By Jane Keller Gordon, Contributing Writer
Northborough – The entire 8th grade class at the Robert E. Melican Middle School in Northborough sat hunched forward—almost breathless—during an assembly on May 17. It was Holocaust survivor Sam Weinreb (91) who held their attention.
For a full hour, over-and-over, Weinreb said to them, “I want you to know, I want you to know.”
He told his remarkable story in great detail, as he has to over 300,000 students.
“I never said no when I was asked to speak to a group of people,” said Weinreb.
Since moving to Brookline with his wife Goldie two years ago, Weinreb speaks about once a week. His connection to Melican is his neighbor who is the grandmother of eighth-grade student Lainey Bechta.
Introducing Weinreb, Bechta spoke of how her class read “Night” by Elie Wiesel, and “The Diary of a Young Girl,” by Anne Frank.
Like many survivors of the Holocaust, fortitude and luck played a huge role in Weinreb’s survival.
Born April 5, 1926 in Bratislava, Czechoslovakia, Weinreb was almost 13 when the Nazis captured his parents, two brothers, and six-year-old sister. He returned from a bar mitzvah lesson to find his house locked and empty. He never saw them again.
Weinreb escaped to Hungary—by train and on foot—with the help of a non-Jewish neighbor, and two others.
He lived in Budapest with an uncle for a few weeks, until someone reported them to the police. He planned to move on to another contact, but that person was reported as well.
For eight months, Weinreb lived on the streets, eating food from trash bins.
Weinreb said, “Finally, I got so upset that no one would help me that I went to the police station and told them I lost my whole family, and that my grandparents lived in Hungary. The policeman slapped me in the face. Then they sent me to prison, with no charge and no trial.”
He was released after two harsh years.
“I was told that I would stay with my grandparents, who lived in a small remote town. Every Tuesday and Friday I needed to check in with the police. Those days the police called me names and beat me.”
Six months later, the Nazis entered Hungary, and rounded up all of the Jews, including Weinreb. Jammed into cattle cars, they were sent by train to the death camp, Auschwitz-Birkenau. Many died—especially children—during the almost four day journey.
At the entrance of Auschwitz, Weinreb, then 17, found himself in the left line, with those sent to work. Everyone in the right line was immediately gassed.
For work, Weinreb carried bricks to a construction site, which in fact, was not a site at all. He survived a job at a coal mine thanks to other prisoners who shoveled coal into his pile. He could not lift the shovel.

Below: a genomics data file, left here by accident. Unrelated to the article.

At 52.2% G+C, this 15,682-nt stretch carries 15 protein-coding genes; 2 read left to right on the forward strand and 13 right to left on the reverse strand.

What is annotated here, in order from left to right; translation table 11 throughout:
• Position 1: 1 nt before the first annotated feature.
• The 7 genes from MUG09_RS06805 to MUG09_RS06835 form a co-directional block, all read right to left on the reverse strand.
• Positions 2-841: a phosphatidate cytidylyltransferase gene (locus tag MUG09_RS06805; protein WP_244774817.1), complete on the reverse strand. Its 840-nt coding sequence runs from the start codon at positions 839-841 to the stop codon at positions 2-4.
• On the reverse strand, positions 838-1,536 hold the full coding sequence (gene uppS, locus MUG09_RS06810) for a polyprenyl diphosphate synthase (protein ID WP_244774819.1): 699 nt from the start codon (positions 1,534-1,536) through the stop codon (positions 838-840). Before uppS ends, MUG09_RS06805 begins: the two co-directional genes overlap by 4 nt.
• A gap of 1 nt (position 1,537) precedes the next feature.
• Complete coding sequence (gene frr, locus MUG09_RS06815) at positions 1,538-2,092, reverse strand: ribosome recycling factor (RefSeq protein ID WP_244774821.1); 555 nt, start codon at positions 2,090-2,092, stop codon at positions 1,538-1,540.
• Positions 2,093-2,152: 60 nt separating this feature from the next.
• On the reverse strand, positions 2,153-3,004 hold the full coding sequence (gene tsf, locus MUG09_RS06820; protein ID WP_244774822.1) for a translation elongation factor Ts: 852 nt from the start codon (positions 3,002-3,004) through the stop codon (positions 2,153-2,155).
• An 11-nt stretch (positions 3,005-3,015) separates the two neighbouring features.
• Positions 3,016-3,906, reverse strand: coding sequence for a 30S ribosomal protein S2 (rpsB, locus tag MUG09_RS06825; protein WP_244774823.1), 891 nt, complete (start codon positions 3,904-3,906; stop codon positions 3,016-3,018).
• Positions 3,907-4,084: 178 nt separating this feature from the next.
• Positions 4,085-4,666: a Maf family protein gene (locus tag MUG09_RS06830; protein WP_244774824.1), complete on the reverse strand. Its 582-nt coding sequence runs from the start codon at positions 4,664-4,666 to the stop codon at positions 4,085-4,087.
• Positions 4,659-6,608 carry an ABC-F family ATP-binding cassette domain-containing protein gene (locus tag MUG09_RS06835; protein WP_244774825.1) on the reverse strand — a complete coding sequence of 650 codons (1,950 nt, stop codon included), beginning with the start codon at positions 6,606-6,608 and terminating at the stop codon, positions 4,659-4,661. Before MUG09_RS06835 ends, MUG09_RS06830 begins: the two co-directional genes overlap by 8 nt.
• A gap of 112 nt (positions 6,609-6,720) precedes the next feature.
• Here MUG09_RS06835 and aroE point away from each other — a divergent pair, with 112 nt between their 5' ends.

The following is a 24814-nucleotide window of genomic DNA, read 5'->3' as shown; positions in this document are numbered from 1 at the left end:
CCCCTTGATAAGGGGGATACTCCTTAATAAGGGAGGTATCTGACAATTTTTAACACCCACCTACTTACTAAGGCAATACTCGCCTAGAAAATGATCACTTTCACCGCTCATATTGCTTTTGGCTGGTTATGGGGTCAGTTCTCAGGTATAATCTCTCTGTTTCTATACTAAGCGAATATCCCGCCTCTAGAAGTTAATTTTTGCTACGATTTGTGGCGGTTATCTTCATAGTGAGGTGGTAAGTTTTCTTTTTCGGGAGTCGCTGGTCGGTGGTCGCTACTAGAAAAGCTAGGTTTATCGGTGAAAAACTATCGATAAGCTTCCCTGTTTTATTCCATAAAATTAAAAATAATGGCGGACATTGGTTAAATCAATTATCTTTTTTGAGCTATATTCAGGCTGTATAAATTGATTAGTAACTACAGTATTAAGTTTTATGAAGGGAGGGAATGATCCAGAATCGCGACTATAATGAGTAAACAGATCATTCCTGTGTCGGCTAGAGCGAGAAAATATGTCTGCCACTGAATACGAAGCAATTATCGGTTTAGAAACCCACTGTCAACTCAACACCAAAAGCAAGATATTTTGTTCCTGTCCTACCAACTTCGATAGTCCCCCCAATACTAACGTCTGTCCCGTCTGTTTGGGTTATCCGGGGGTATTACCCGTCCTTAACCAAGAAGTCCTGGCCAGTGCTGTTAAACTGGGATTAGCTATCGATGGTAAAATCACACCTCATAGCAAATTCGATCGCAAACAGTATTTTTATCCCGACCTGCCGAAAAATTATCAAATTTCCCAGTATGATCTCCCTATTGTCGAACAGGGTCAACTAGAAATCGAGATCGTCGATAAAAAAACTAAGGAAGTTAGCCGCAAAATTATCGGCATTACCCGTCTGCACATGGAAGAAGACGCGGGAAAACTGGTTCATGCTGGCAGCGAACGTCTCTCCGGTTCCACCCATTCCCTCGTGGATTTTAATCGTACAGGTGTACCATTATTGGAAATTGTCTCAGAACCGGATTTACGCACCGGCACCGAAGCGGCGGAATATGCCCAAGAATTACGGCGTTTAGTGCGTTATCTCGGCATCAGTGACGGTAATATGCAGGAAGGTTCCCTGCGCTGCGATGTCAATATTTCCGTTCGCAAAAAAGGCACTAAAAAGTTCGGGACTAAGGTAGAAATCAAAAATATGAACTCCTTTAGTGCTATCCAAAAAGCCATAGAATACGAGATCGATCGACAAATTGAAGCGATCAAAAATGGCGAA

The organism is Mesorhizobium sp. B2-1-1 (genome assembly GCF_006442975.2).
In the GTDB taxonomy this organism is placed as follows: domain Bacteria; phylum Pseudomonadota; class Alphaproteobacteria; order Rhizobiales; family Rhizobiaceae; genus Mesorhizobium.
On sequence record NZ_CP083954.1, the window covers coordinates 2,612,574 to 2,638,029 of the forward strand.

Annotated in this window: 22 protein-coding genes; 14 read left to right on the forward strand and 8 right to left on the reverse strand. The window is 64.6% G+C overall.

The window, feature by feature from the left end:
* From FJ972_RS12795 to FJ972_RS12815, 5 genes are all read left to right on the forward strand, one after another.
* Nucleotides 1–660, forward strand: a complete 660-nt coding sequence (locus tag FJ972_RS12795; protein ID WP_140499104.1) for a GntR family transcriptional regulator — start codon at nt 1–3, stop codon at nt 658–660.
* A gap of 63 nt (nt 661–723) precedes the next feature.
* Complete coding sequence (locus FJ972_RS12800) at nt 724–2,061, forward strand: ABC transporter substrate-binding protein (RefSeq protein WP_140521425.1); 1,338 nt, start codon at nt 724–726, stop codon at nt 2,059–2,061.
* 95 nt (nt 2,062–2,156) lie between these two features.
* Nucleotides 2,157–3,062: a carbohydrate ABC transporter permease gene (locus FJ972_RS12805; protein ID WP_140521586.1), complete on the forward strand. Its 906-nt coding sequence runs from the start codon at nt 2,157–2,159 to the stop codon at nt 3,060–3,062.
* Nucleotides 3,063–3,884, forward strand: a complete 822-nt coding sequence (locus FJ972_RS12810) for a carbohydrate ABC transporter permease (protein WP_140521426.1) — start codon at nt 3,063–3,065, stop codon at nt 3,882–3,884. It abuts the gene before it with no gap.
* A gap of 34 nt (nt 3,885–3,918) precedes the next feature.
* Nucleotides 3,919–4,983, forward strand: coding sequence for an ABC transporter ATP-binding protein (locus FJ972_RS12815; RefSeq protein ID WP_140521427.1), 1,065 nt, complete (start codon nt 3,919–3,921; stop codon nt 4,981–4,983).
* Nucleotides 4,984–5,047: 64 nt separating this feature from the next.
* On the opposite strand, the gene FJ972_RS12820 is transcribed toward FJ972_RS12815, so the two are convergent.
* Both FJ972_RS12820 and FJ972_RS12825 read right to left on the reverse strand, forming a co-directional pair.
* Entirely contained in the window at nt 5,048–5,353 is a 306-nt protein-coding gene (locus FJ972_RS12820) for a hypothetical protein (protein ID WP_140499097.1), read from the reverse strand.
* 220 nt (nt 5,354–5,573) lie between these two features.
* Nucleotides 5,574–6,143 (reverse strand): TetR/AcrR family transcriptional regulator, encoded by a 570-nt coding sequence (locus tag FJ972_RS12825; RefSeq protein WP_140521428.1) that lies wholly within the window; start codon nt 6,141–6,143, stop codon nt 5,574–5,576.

With clear memory, Weinreb recalls meeting Elie Wiesel, who advised him how to survive roll calls by moving around the lines at Auschwitz.
Before the war ended, on a freezing cold night, Weinreb and his fellow prisoners were forced out of the camp on a death march. According to Weinreb, “… only 400 of 5,000 survived.”
He decided to escape.
“I thought to myself, ‘I will not let them kill me,’” he told the students.
In the middle of the night, he ran until he reached a forest and collapsed.
Weinreb was told that Russian soldiers found him lying on the ground, unconscious.
“One told me, ‘Son, don’t worry, we are going to take you to a military hospital.’ I weighed 80 pounds then. I spent six weeks there. They saved me,” he said.
When he recovered, Weinreb returned to Bratislava to find his family. He did not, but reunited with his childhood friend Goldie, who later became his wife.
At that time, Weinreb chose to leave Czechoslovakia and move to a displaced person’s camp in Germany, which was supervised by the Americans.
Goldie would not go with him, but they stayed in touch, and she encouraged him to go to America. That happened with the help of an officer from the American Embassy in Munich.
“The officer put his arms around me and said, ‘Son, you are going to America, right now,’” he recalled.
Weinreb eventually brought Goldie to America. They have celebrated their 67th anniversary. They raised a son and daughter in the Pittsburgh area, where Weinreb became an expert watch repairer, and eventually, owner of a jewelry store.
His wife has been living with Alzheimer’s for 14 years, but she is a survivor, and she is still here.
Weinreb wrapped up his talk by saying, “It is now more than 75 years since the liberation of Auschwitz. That is a very long time. This is a difficult subject. I didn’t have an easy time talking about this in the beginning. Now I can.”
At that point, the eighth graders—witnesses to history thanks to Weinreb’s willingness to share his deeply personal story —all took a deep breath and applauded.